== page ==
Footnotes
1

A sole-sibling migrant is an individual who is the only sibling migrant in the household but who belongs to a household that has at least two siblings.

 
2

A multiple-sibling migrant refers to an individual from a household where at least two children of the household head are migrants.

 
3

Four values which appear to be overly extreme are eliminated from the dataset.

 
4

A specification test using the likelihood ratio test, based on Lin and Schmidt (1984), yields a test statistic of 372 for this application. This revealed a decisive rejection of the censored tobit model.

 
5

The table shows effects for the key variables of interest. The effects for the remaining control variables are presented in table 7 in the Appendix for only those effects that are significant in at least one of the models.

 
6

A multinomial logit model is also estimated for the following categories of remittances: no remittances, cash only, in-kind only, and both cash and in-kind remittances. A statistically significant negative effect of being a multiple-sibling migrant on the probability of remitting for the cash and in-kind remittance category and an insignificant effect for the cash only and in-kind only categories are obtained.

 
7

For instance, the OLS model is also estimated under three specifications with the following dependent variables: (i) the value of cash remittances sent, (ii) the value of in-kind remittances sent, and (iii) the value of both cash and in-kind remittances sent. In all specifications, we obtain an insignificant effect for the multiple-sibling migrant dummy variable.

 
8

Additional details on these results are available from the author on request.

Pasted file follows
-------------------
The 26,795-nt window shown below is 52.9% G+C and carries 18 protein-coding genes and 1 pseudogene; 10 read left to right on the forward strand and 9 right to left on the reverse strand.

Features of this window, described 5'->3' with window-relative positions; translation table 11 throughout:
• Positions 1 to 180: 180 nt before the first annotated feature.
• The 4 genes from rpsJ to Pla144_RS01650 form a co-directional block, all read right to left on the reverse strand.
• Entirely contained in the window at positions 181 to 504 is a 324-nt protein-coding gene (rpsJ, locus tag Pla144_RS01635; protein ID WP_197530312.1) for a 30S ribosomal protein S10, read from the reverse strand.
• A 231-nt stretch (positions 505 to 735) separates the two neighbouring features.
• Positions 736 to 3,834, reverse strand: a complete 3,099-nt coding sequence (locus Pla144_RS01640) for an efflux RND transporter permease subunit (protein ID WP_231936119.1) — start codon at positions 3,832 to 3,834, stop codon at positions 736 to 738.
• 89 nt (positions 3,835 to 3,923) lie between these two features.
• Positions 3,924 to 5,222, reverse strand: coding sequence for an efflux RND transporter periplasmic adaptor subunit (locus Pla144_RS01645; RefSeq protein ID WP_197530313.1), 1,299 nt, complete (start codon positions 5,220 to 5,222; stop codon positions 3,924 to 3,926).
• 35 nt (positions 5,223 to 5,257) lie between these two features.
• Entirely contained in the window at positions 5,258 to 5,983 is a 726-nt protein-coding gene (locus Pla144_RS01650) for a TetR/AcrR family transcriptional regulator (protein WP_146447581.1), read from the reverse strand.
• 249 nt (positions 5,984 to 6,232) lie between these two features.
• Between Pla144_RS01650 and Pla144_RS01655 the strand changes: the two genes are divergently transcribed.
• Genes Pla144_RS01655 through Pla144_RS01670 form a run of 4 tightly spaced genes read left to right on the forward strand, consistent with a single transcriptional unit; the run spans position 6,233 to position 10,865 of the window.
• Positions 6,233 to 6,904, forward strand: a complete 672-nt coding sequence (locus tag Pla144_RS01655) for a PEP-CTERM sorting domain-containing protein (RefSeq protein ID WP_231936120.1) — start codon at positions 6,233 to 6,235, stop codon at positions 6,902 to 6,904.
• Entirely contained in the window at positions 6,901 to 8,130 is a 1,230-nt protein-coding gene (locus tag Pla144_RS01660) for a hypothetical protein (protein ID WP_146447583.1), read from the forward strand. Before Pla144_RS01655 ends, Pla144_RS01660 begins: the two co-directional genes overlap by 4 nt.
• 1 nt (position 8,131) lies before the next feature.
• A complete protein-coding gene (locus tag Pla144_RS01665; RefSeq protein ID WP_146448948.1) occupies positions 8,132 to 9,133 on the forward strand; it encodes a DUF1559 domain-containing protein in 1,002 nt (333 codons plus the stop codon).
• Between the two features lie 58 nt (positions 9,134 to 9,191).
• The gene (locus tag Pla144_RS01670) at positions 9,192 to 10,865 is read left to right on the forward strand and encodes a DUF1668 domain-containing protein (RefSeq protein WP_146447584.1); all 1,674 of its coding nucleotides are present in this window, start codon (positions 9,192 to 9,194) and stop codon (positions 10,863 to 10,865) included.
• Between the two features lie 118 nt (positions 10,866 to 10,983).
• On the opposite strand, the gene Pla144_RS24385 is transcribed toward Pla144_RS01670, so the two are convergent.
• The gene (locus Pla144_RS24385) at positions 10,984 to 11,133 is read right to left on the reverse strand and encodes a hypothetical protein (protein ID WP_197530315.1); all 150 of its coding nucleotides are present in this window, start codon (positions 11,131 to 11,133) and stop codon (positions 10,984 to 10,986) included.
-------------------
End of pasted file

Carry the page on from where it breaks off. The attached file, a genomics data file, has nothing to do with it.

9

The author would like to acknowledge an anonymous referee for providing constructive comments here.

 
10

In the study by Antman, a 100 peso increase in siblings’ contributions leads to a 12 peso increase in the financial contribution for the individual migrant child when endogeneity is not accounted for.

 
11

A 100 peso increase in siblings’ contributions leads to a 6 peso increase in the financial contribution for the individual migrant child when endogeneity is accounted for in the study by Antman.

 

Declarations

Acknowledgements

The author would like to thank Barry Reilly, and an anonymous referee, for providing constructive comments on an earlier draft of this paper.

Responsible editor: Denis Fougère

Open AccessThis article is distributed under the terms of the Creative Commons Attribution 4.0 International License (http://creativecommons.org/licenses/by/4.0/), which permits unrestricted use, distribution, and reproduction in any medium, provided you give appropriate credit to the original author(s) and the source, provide a link to the Creative Commons license, and indicate if changes were made.

Authors’ Affiliations

(1)
Department of Economics, School of Business, Management and Economics, University of Sussex

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© Jena. 2016